Review: Chimerica by Lucy Kirkwood, at the Almeida theatre (a Headlong co-production)

Photo Jeff Widener / AP / Press Association Images

Photo Jeff Widener / AP / Press Association Images

From Wikipedia: Chimerica is a neologism coined by Niall Ferguson and Moritz Schularick describing the symbiotic relationship between China and the United States. In truth, Lucy Kirkwood’s new play, ambitious, incisive and complex, has much in common with the legendary chimera, a creature made with parts from various animals. The play, similarly, wants to be many things (political, character driven, suspenseful, probing the big picture and the tiny details) and in a wondrous deeply moving way it succeeds.

The play spans three decades, starting at a hotel off Tiananmen square in 1989. Three characters take centre stage: an american journalist, a chinese teacher, an english marketing researcher. Colleagues, bosses, relatives, acquaintances, politicians, the authorities swarm around them. At the heart of it a quest,  with press freedom, people’s souls and safety at stake. In fact, this is a story where the stakes are always high: whether it’s friendship, love, morals, livelihoods, nothing is trivialised. There are no perfect choices. Holding onto the moral high ground becomes a sin in its own right.

Stephen Campbell Moore as Joe Schofield blends stubborn conviction, good intentions and intelligence in a winning, challenging performance. In Benedict Wong’s Zhang Lin, the minute and the immense collide, as he becomes the heart of a very ordinary struggle against extraordinary circumstances. Claudie Blakley’s Tessa defies expectations and her performance is unshowy and precise. Trevor Cooper, in a variety of roles but most notably as Frank, gifts us with fast articulate humour as well as gravitas and Andrew Leung’s performance can run the spectrum from wide eyed innocence to a rotting soul with alarming ease.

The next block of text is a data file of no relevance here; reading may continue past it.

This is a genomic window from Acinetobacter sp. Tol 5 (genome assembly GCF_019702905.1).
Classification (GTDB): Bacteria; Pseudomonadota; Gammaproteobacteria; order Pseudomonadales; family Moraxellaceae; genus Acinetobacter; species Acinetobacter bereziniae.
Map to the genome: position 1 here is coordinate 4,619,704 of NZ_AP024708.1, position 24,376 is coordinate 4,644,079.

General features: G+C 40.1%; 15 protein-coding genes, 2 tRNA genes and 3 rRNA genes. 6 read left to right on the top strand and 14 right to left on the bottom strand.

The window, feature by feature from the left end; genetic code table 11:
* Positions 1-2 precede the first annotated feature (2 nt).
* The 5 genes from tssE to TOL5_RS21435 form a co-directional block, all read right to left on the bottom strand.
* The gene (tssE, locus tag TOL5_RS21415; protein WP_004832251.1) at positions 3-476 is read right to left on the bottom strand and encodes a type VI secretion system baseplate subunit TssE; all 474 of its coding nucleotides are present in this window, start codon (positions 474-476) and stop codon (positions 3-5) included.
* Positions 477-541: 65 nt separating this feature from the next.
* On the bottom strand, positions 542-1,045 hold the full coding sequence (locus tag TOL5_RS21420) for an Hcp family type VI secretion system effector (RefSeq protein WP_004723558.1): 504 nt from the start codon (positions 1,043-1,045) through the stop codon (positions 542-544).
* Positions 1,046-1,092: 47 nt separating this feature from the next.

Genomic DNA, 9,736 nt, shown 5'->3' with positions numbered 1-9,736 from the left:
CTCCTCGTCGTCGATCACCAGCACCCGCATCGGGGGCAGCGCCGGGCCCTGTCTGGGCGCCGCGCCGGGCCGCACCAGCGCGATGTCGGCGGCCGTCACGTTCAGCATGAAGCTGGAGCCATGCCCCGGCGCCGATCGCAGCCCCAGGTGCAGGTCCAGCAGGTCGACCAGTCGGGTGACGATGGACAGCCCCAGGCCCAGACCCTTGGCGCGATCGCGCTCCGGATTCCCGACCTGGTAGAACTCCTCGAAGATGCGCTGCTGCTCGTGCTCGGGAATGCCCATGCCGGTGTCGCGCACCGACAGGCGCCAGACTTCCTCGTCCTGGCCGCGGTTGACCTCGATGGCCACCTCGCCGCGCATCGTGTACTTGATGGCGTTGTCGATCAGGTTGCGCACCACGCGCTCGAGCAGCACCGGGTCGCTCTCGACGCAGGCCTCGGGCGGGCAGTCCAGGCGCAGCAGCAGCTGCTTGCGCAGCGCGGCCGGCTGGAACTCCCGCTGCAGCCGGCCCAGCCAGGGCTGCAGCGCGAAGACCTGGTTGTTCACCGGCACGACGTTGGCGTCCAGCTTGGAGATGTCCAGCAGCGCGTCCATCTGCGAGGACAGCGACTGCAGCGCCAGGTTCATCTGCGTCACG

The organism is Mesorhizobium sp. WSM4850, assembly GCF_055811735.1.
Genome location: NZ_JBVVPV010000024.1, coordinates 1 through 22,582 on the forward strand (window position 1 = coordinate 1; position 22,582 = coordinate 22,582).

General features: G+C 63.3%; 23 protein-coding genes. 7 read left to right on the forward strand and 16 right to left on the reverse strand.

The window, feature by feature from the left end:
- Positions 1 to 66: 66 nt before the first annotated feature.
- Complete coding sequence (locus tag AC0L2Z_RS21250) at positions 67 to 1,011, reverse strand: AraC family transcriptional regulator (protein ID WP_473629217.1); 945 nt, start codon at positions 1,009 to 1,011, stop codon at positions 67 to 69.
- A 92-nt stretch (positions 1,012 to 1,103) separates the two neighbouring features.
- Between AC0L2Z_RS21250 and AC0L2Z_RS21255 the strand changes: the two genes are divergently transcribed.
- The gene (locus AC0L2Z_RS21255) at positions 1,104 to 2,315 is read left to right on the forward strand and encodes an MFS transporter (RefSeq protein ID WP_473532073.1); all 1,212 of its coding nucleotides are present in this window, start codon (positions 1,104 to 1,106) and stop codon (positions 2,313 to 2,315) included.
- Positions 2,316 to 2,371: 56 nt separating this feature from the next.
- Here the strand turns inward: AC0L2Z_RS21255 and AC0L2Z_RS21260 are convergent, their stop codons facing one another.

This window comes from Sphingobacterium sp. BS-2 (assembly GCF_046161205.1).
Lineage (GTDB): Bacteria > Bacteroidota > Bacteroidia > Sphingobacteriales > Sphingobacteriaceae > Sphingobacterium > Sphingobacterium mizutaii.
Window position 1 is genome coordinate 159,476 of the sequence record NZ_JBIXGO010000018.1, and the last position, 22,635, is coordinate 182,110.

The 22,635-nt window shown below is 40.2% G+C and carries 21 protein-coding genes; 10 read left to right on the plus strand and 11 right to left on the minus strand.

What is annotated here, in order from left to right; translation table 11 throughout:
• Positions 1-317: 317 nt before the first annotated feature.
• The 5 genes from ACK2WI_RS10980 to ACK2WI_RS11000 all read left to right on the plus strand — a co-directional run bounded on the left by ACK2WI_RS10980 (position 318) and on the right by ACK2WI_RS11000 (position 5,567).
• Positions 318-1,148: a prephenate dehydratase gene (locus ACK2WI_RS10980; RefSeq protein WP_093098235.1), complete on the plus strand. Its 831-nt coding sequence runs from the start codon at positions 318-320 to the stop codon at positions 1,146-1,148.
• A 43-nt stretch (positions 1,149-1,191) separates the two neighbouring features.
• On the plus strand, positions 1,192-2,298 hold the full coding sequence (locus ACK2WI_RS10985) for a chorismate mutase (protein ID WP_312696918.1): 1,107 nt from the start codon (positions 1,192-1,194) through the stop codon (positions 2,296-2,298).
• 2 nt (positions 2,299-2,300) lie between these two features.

Lyndsey Turner’s direction achieves a high degree of fluency, as much a mean for the story to progress as a statement for interlocking complicated relationships. In a box of a set (design by Es Devlin), where china is adjoining rooms with america, the world is spinning and people stay still, spin with it or try to walk against it. In the end, they find and miss each other, fight for good while hurt and blood is running down the streets and across oceans. After three hours and ten minutes, the last scene left me hopeful and teary in equal measures.

Update 27/5: I jotted down some additional thoughts on Chimerica. Not strictly a review, but possibly more interesting for that matter.

2 responses to “Review: Chimerica by Lucy Kirkwood, at the Almeida theatre (a Headlong co-production)

  1. As a Greek person, I’m sure you thought about how director Lindsey Turner used the Mandarin Chinese language in Chimerica.

    I’m glad she tried to integrate Mandarin into the play, but it didn’t work for me at all.

    Most Chinese characters spoke a few words of Mandarin. Then they continued in English, with English accents. I was disconcerted. Were these English accents in English meant to signify they were still speaking in Mandarin? Especially as the other characters are also speaking English, in English or American accents.

    Then two Chinese characters, as they meet two British journalists, suddenly switch accents their accents from English accents, to heavy Chinese accents in English!

    I’m sure most English people did not notice. But perhaps non-English people did? It just didnt work for me.

    I feel that when dealing with different languages, in an English language play, one should be more creative.

    • Maybe because I can hardly tell accents apart, this didn’t bother me as much. There is a necessity for the audience to understand what the actors are saying and it was clear that, some times, they were meant to talk chinese. But the switch, or convention, didn’t bother me.

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